Understanding Decarbonisation

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The global demand for power is estimated to grow by 50% by 2040, which means that it is imperative that energy is affordable, even in a more complex and dynamic environment.

Building on green, climate change, carbon neutral, sustainability movements of the past decade, decarbonisation can be simply described as making changes that reduce the use of carbon based products that create carbon dioxide emissions. Burning fossil fuels for transmission, generation of electricity and industrial heating processes are the largest contributors to carbon dioxide emissions.

Market and regulatory pressures are driving an electrification transition as major method of achieving decarbonisation. To do this effectively, energy users need a straightforward way to understand their typical consumption behaviours to establish a baseline that carbon positive changes can be measured against. Understanding the available capacity, consumption habits and the relationship between these is critical to develop economically and sustainably viable business cases to both select the right carbon positive efficiency, generation or energy-storage options.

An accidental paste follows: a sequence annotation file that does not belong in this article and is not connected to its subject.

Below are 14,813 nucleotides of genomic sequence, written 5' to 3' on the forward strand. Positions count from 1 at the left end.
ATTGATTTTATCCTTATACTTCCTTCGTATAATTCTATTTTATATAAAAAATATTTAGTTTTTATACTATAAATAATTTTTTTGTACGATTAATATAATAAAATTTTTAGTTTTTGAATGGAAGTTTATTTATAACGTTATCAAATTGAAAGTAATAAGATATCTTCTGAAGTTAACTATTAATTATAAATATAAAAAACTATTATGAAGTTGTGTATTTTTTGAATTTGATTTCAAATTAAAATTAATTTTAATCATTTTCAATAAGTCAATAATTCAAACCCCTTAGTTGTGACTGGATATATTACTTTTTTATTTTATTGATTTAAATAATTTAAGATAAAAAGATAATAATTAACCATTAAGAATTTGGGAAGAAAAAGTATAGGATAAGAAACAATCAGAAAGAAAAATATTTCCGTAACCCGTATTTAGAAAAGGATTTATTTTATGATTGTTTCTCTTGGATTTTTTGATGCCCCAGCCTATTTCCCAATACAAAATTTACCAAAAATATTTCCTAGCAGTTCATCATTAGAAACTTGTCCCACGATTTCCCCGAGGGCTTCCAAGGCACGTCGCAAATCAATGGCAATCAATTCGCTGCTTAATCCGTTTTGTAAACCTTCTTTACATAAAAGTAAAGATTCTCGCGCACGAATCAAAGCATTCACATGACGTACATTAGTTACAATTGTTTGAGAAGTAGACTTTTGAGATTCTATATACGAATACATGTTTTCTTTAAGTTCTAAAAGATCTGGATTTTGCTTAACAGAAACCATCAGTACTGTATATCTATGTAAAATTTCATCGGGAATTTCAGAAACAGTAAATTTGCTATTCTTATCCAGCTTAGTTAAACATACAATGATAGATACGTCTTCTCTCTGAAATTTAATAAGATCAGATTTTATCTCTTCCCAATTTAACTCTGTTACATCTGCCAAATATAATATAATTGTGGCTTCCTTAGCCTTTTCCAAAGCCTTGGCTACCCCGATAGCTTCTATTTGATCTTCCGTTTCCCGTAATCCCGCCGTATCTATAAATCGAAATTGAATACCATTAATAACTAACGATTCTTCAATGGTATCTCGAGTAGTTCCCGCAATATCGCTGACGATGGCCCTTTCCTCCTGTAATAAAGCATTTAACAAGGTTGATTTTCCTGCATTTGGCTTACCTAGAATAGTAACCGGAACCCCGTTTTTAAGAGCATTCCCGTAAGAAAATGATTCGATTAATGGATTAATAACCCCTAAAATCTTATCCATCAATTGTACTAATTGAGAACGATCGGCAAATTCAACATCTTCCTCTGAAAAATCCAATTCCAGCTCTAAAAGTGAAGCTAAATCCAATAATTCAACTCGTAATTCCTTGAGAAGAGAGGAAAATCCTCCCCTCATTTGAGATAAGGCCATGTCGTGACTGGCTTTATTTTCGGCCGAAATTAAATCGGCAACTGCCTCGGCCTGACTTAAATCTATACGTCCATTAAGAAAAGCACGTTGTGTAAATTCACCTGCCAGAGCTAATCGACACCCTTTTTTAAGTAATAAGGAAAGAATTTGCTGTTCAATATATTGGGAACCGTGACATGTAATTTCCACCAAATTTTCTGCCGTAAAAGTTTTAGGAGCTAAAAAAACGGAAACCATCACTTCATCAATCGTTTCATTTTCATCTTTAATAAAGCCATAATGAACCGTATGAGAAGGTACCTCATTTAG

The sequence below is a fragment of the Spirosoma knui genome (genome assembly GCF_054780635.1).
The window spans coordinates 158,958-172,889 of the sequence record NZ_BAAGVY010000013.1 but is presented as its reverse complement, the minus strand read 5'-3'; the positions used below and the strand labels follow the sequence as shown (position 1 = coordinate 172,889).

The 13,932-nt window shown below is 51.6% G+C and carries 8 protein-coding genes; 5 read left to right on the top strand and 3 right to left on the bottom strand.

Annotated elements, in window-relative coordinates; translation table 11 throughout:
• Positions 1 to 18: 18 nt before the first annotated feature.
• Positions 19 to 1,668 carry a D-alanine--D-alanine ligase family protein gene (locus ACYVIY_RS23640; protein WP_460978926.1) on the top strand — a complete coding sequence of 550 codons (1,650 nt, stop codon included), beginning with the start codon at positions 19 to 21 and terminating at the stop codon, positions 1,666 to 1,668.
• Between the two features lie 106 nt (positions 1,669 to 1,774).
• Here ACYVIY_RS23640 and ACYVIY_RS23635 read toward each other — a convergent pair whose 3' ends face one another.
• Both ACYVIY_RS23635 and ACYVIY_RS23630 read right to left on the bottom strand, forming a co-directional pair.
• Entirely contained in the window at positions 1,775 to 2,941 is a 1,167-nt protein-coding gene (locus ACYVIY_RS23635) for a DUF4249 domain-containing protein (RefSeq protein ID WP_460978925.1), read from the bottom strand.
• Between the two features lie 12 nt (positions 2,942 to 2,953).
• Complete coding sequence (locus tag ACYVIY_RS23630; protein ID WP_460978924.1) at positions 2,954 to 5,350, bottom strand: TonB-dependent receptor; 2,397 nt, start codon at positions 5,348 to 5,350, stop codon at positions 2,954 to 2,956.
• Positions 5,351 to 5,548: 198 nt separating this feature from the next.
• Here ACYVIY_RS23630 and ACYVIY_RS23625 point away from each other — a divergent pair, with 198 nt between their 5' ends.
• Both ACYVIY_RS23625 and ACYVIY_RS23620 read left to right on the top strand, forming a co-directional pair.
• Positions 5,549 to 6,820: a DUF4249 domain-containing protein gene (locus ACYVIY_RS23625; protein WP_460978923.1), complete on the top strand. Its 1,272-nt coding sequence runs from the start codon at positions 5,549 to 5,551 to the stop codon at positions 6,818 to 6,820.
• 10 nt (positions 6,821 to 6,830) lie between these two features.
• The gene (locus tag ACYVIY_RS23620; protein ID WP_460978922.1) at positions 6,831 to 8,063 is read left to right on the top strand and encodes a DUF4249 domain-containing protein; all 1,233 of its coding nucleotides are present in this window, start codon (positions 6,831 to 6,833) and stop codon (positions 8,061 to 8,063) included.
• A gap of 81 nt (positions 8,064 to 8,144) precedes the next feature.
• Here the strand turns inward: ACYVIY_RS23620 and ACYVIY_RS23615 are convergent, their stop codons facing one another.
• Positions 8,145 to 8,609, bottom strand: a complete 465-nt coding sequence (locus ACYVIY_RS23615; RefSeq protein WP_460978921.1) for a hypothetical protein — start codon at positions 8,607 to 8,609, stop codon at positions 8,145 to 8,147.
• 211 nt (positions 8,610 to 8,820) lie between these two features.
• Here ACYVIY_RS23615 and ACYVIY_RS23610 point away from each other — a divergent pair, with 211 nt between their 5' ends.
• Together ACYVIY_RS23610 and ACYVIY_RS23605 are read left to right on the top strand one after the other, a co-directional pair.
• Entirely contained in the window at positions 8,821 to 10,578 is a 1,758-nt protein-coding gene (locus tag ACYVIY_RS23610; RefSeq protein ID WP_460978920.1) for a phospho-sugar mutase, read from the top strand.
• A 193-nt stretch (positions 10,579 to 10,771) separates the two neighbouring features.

An affordable energy transition must address generation, distribution and use to achieve the best results. End users of electricity also have more economically viable generation and storage options to compliment large scale wind and solar projects being built by utilities providers. Understanding today's needs and future changes is essential to ensure the best solutions are available when and where they are needed.


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